The tight end corps is deep, with Gregg Guenther Jr. (17 catches and 2 TDs in 2003)-also a star on the Trojan basketball team-back after starting the last half of 2003, along with Dominique Byrd (14 catches and 6 early starts in 2003) and Alex Holmes (58 career catches), USC's starter in 2002 but injured last season.
Tackle Winston Justice and guard Fred Matua return as starters on the line (John Drake, who started 7 times last year at guard and tackle, is back as well). But Justice will not participate in 2004 because of a student conduct violation.
Key losses from the offense are wide receiver Keary Colbert, a 4-year starter who set the USC career receptions record (207), and a trio of experienced linemen: All-American tackle Jacob Rogers (a 3-year starter), All-Pac-10 center Norm Katnik (a 3-year starter) and guard Lenny Vandermade (a 4-year starter).
The defense features 6 starters from a year ago: a pair of returning All-Pac-10ers in end-tackle Shaun Cody and tackle Mike Patterson (both are 2-year starters who combined for 81 tackles, 24 tackles for loss, 13 sacks, 3 fumble recoveries and 3 blocked field goals in 2003), always-around-the-ball linebacker Matt Grootegoed (a 3-year starter), 2003 Freshman All-American Darnell Bing and fellow safety Jason Leach (his 88 tackles were second on USC in 2003), and 2003 USC tackle leader Lofa Tatupu (98 stops) at middle linebacker. Cody, Patterson and Grootegoed are All-American candidates.
Other key defenders returning with starting experience include linebacker Dallas Sartz (6 starts), end Frostee Rucker (5 starts), and cornerbacks Ronald Nunn and Kevin Arbet (he missed 2002 and most of 2003 with a foot injury).
Gone from the defense are All-American end Kenechi Udeze, a 3-year starter who left after his junior season to enter the NFL draft (he was the nation's sack co-leader in 2003 when he had 16.5 sacks, 26 tackles for loss and 5 forced fumbles), and fellow end Omar Nazel (a 2-year starter), plus both starting cornerbacks (All-Pac-10er Will Poole, who had 7 interceptions and 80 tackles in 2003, and Marcell Allmond, who led USC to an 18-1 mark when he started in the secondary) and 2-year starting outside linebacker Melvin Simmons.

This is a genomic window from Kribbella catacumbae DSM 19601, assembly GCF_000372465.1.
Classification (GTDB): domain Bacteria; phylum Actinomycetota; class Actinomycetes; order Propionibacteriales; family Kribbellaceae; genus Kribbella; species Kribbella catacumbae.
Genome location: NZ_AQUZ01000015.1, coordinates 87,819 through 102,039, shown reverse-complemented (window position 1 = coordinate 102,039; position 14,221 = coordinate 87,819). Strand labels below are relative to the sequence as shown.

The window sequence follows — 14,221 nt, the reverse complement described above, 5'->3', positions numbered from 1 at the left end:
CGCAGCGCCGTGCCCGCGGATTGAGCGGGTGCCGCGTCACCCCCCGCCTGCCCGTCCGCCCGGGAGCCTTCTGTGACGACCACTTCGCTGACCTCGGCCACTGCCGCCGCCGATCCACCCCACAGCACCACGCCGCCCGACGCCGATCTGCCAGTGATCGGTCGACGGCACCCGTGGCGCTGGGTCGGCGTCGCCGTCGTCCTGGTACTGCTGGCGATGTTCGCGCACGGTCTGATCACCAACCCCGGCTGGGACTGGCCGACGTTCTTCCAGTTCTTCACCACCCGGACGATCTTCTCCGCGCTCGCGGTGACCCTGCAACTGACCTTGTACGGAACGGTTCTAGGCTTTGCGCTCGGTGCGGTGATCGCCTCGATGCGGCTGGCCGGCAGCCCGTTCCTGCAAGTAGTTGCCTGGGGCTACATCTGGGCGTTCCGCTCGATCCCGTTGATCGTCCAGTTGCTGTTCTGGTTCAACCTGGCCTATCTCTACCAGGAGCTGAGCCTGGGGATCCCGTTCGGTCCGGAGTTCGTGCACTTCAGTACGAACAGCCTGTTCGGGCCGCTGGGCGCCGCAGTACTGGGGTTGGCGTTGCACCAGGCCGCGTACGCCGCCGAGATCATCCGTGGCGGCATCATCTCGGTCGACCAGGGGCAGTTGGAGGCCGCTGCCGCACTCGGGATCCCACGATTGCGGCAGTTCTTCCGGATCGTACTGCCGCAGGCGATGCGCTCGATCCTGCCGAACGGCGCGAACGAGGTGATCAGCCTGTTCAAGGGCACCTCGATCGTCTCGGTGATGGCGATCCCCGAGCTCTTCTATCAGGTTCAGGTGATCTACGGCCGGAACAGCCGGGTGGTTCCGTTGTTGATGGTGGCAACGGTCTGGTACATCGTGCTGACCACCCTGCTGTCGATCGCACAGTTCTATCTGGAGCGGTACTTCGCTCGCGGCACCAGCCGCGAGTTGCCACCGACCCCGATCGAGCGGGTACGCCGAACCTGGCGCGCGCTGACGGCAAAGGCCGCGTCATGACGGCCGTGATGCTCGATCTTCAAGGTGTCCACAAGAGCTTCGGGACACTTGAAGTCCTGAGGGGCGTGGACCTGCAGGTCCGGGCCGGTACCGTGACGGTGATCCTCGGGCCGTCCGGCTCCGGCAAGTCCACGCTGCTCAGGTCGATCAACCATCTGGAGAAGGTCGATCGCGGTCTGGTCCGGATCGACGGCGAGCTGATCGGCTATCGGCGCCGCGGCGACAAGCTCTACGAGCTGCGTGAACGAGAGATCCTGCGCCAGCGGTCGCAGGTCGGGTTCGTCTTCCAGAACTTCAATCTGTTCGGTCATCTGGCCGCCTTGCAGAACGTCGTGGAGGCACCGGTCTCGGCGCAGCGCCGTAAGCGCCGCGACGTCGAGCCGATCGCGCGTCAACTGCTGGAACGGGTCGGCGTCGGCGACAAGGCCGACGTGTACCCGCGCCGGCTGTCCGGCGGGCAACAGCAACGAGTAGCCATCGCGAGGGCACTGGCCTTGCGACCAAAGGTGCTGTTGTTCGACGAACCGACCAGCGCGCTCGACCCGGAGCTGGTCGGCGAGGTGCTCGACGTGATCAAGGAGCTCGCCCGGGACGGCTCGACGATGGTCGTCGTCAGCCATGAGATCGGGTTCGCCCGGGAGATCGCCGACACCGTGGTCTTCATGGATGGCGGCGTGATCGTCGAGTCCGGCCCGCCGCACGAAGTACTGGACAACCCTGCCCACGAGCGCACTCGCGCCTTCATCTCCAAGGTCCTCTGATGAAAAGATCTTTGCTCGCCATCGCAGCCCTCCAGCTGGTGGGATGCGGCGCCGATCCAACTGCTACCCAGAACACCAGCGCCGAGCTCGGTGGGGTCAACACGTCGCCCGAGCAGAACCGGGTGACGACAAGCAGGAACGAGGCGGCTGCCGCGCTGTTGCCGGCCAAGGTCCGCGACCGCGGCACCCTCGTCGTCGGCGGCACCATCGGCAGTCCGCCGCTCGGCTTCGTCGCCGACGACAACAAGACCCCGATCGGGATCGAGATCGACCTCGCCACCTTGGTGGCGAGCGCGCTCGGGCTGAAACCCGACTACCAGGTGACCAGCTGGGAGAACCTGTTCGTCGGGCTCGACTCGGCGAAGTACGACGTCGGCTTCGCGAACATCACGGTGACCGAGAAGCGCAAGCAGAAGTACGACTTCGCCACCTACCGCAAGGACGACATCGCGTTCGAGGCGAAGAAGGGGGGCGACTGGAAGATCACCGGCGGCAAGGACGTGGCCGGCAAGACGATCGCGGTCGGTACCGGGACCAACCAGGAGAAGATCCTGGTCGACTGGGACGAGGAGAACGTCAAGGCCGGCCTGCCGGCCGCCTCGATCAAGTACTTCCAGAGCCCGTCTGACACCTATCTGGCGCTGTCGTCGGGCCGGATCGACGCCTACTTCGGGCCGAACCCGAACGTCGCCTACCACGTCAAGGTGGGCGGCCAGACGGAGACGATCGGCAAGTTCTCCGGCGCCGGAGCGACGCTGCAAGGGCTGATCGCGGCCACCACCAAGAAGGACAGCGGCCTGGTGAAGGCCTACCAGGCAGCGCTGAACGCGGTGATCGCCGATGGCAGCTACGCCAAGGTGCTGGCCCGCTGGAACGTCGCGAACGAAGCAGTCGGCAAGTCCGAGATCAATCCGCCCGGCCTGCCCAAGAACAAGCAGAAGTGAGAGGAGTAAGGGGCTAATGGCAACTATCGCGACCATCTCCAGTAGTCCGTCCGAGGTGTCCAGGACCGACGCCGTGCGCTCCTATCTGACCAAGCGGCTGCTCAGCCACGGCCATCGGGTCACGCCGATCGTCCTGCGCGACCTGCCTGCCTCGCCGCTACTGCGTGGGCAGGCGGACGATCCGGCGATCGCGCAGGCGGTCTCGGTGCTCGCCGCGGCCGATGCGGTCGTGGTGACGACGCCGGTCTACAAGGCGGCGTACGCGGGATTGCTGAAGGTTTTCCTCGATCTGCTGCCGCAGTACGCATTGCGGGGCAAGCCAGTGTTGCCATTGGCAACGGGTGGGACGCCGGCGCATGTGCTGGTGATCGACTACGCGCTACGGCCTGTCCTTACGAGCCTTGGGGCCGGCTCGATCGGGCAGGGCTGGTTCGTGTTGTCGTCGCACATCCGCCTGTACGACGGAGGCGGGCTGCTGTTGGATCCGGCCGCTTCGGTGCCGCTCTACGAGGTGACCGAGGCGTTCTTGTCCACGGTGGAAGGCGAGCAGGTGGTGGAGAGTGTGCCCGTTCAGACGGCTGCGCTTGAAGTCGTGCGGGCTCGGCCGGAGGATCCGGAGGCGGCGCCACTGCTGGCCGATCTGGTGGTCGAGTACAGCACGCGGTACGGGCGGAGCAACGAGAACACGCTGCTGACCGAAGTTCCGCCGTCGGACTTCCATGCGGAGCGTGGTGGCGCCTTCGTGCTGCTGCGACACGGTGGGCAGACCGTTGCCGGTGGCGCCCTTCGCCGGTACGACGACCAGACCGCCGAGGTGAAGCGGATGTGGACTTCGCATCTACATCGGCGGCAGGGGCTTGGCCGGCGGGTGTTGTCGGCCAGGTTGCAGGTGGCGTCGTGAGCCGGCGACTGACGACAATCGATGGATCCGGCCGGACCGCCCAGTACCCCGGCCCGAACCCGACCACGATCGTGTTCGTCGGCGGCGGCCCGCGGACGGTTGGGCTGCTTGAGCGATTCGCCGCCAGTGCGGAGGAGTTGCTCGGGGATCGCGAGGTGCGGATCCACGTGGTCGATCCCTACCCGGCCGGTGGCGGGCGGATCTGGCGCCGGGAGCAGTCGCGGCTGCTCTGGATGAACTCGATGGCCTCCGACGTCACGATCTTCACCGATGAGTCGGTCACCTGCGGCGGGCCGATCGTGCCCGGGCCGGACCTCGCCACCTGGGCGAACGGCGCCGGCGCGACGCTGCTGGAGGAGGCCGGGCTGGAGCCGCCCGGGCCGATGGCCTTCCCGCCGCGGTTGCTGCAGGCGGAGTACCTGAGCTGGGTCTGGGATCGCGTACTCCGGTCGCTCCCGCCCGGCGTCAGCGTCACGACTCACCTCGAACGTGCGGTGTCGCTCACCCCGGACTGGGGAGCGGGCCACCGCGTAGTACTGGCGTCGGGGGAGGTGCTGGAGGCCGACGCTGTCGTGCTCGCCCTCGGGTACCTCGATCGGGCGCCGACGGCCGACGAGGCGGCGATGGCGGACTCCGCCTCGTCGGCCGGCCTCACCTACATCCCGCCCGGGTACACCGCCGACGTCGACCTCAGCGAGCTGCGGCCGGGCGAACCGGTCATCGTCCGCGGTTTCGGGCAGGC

USC's punter (All-American Tom Malone, whose 49.0 average in 2003 was a school record) and placekicker (Ryan Killeen, whose 65 PATs last year set a Pac-10 record and 19 field goals tied the USC mark) are back, as well as USC's top kick returner (Bush) and punt returner (wide receiver Greig Carlson) from 2003. But both snappers (short snapper Joe Boskovich and long snapper Matt Hayward) must be replaced.
Despite all of its returning talent, skeptics surely will question USC's ability to replace such impact players as Udeze, Colbert, Rogers and Poole. But Carroll speaks from experience when he says he is confident that his 2004 Trojans will respond well. Just look what happened last year when Troy had to replace a number of top performers, including the 2002 Heisman winner (Carson Palmer), the nation's best safety (Troy Polamalu) and 3 NFL-caliber tailbacks (Justin Fargas, Sultan McCullough and Malaefou MacKenzie).
"We understand how to handle personnel losses and move on," said Carroll. "Our team is well-prepared for this because it presents a great opportunity for others to step to the front. They'll take this challenge on with great excitement this year. It'll be fun to see who steps up."
Of course, Carroll-who doubles as the defensive coordinator-isn't the only one responsible for the success of these players. He has an excellent staff of assistant coaches, including 8 from last year-offensive coordinator Norm Chow (the 2002 Broyles Award winner as the nation's top assistant), defensive line coach/recruiting coordinator Ed Orgeron (named the nation's top recruiter in 2004), Tim Davis (offensive line), Greg Burns (secondary), Lane Kiffin (wide receivers/passing game coordinator), Rocky Seto (he moved from safeties to linebackers this year), Brennan Carroll (tight ends) and Dennis Slutak (special teams)-and 3 newcomers in quarterbacks coach Carl Smith (he has 32 years of experience, including 11 years as an NFL offensive coordinator) and ex-NFL stars Todd McNair (running backs) and Ken Norton Jr. (linebackers).
"I'm excited about this coaching staff," said Carroll. "I'm confident that our players are getting the best coaching in the country."
USC will defend its national championship against a schedule that features 6 opponents who played in bowls last season. The challenge starts right away, as the Trojans open on Aug. 28 against perennial power Virginia Tech in the Black Coaches Association Football Classic in Landover, Md. USC then hosts Colorado State and travels to BYU and Stanford before having a trio of home games (California, Arizona and Washington) followed by a pair of road contests (Washington State and Oregon State). The Trojans then return home to host Arizona and Notre Dame before concluding their season on "Championship Saturday" (Dec. 4) at UCLA. It's a schedule that could help USC better the average overall (72,806) and home (77,804) attendance school records it set last year...and gives credence to the Trojan marketing department's 2004 slogan of "Still The Hottest Ticket In Town."
"Once again, this is a tremendously challenging schedule," said Carroll. "It starts with a big-time opener against a premier program and never lets up. We had tremendous fan support last year and we'll need all of them again in our quest to be the best in 2004."